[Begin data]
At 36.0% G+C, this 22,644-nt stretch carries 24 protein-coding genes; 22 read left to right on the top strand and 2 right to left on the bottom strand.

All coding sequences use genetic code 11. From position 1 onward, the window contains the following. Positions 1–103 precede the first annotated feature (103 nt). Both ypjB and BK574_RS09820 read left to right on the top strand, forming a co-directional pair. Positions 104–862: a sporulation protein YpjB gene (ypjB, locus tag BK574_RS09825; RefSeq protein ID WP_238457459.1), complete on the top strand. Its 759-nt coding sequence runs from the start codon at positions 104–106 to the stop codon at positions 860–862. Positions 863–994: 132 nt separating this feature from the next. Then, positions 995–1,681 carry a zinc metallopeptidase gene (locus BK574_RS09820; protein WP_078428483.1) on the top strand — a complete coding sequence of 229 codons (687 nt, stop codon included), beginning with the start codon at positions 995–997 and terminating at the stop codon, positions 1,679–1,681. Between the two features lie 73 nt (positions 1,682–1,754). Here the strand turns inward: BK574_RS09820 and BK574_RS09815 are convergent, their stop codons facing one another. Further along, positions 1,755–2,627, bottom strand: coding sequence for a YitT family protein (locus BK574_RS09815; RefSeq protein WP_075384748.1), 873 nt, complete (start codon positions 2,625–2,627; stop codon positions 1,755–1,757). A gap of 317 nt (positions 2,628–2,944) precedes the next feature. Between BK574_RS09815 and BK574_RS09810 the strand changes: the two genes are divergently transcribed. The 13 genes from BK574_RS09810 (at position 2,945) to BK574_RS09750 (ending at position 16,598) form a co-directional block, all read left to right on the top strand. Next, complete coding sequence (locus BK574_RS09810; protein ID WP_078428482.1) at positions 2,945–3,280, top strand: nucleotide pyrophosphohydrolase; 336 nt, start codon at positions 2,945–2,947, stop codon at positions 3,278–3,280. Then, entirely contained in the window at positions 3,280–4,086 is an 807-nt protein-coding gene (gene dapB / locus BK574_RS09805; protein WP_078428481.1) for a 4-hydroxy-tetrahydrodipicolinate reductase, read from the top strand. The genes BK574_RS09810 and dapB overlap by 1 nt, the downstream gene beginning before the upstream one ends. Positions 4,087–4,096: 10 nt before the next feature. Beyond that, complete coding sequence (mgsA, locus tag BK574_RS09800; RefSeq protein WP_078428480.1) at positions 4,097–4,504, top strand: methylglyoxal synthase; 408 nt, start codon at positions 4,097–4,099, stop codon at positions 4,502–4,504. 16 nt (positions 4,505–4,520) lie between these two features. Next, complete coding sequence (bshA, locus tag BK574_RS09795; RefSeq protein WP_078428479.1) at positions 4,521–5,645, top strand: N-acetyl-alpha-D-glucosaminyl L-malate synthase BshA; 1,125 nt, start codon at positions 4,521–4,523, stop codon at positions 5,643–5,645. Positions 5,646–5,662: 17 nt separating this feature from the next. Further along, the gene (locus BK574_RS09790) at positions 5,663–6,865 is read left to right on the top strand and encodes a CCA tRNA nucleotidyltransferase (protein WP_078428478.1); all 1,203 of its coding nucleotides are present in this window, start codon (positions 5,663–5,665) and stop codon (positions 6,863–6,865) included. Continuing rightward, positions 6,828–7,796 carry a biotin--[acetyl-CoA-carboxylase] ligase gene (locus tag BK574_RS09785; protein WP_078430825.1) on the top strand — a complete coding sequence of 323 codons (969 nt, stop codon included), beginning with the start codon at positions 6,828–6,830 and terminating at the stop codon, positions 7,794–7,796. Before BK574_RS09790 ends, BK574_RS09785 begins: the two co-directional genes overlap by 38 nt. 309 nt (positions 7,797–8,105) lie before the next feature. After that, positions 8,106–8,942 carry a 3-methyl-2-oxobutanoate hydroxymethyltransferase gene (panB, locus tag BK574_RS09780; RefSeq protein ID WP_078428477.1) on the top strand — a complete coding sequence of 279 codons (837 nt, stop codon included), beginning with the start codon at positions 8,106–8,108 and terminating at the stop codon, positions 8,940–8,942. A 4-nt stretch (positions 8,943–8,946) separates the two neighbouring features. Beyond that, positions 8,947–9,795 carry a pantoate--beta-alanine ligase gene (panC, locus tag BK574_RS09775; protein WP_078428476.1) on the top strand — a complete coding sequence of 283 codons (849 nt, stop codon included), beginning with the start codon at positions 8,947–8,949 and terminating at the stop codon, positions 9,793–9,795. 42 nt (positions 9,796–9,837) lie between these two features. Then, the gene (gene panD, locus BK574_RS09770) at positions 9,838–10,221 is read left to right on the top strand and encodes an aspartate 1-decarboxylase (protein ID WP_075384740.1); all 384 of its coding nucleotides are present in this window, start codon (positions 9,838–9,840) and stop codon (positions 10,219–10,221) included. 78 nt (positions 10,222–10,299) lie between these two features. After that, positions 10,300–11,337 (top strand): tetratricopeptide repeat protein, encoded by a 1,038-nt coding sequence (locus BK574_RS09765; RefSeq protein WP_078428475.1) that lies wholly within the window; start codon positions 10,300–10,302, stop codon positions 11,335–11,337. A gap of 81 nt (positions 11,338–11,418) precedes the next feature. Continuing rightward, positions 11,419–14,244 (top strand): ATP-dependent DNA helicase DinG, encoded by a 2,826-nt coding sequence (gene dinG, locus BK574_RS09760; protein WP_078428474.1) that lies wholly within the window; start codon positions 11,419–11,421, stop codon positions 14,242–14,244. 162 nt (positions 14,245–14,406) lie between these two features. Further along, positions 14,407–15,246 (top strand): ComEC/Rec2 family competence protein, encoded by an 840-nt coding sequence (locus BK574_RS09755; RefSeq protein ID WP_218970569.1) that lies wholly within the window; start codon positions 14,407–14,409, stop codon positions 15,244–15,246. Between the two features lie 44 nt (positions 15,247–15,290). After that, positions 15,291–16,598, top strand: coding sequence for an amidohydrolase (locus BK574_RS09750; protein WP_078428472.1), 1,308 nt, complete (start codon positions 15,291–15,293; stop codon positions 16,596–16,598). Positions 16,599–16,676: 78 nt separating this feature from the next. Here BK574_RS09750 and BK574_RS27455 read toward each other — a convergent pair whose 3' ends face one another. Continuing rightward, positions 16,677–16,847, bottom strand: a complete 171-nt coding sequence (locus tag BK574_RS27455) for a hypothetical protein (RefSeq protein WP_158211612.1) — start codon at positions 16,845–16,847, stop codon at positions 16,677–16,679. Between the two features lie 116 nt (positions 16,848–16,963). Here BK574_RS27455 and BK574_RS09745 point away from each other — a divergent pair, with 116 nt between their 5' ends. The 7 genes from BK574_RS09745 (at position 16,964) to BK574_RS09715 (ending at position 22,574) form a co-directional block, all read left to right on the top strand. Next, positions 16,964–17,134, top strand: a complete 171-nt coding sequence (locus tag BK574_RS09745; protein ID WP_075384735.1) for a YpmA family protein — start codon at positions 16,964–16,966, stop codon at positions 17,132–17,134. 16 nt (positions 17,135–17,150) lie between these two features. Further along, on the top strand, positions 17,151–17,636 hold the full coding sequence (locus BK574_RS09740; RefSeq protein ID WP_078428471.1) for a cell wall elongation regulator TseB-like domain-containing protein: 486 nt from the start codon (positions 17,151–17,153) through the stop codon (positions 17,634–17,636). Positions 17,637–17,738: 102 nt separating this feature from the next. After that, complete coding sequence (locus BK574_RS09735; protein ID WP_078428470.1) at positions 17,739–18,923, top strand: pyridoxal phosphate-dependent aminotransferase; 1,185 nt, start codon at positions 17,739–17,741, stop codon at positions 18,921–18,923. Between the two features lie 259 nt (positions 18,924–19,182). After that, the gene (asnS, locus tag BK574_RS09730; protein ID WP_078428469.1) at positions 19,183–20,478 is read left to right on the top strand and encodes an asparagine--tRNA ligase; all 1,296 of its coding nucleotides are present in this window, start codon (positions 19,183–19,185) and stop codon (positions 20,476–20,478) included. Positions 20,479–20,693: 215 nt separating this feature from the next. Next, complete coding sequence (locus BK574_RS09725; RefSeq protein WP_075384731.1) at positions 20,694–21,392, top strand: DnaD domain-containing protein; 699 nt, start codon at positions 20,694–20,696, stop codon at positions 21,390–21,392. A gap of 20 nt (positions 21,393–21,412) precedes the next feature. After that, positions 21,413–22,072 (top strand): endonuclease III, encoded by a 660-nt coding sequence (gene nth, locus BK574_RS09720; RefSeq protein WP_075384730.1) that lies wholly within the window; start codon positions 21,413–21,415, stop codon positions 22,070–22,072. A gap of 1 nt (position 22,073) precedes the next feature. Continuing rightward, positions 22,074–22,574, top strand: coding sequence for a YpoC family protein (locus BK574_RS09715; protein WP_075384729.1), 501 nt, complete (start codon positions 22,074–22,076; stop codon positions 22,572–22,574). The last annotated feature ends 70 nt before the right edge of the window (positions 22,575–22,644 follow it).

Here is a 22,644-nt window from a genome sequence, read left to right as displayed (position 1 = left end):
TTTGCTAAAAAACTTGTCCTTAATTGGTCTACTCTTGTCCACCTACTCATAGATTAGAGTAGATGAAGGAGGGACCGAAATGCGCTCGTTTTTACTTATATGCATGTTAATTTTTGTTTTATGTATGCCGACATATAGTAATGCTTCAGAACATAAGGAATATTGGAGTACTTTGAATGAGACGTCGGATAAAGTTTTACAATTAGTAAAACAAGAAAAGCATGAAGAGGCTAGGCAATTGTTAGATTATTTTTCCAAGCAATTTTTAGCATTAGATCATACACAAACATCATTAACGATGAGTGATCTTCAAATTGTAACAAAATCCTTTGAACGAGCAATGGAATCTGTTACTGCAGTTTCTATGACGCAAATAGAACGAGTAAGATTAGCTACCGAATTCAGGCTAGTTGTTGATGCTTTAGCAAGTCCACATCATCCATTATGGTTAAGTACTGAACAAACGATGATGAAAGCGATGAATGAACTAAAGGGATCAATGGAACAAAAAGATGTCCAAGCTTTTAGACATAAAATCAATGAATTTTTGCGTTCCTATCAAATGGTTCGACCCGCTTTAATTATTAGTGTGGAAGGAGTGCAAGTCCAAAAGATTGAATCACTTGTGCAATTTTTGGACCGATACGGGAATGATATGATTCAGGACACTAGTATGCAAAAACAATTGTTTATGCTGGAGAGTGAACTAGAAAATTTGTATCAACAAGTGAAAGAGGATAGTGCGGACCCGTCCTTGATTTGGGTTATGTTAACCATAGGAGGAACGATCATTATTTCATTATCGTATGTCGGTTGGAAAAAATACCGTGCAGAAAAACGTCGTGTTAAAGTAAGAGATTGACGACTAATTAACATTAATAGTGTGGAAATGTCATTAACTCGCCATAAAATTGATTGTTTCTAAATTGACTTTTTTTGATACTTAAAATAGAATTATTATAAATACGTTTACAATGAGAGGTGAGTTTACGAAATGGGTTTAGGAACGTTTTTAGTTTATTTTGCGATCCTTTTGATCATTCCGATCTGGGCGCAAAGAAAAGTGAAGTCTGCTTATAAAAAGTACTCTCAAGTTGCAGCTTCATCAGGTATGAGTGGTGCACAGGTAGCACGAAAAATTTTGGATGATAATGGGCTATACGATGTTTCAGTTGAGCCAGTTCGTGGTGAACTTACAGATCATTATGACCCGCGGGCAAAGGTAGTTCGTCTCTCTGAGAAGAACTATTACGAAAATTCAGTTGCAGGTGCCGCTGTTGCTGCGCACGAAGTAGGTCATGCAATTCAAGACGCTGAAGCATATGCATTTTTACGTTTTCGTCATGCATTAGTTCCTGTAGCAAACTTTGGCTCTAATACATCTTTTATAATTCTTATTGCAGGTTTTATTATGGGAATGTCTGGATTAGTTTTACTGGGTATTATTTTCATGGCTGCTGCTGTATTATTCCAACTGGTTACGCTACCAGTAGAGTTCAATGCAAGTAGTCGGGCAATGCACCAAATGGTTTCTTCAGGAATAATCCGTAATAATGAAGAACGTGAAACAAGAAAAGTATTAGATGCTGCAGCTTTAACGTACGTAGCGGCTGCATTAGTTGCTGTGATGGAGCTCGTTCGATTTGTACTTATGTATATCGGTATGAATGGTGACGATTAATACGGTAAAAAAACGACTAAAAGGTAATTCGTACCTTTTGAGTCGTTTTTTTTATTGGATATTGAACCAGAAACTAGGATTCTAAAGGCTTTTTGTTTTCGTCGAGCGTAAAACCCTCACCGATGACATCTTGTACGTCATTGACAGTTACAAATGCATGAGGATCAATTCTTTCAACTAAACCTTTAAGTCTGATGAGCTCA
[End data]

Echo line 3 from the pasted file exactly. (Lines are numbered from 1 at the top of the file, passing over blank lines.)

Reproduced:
Here is a 22,644-nt window from a genome sequence, read left to right as displayed (position 1 = left end):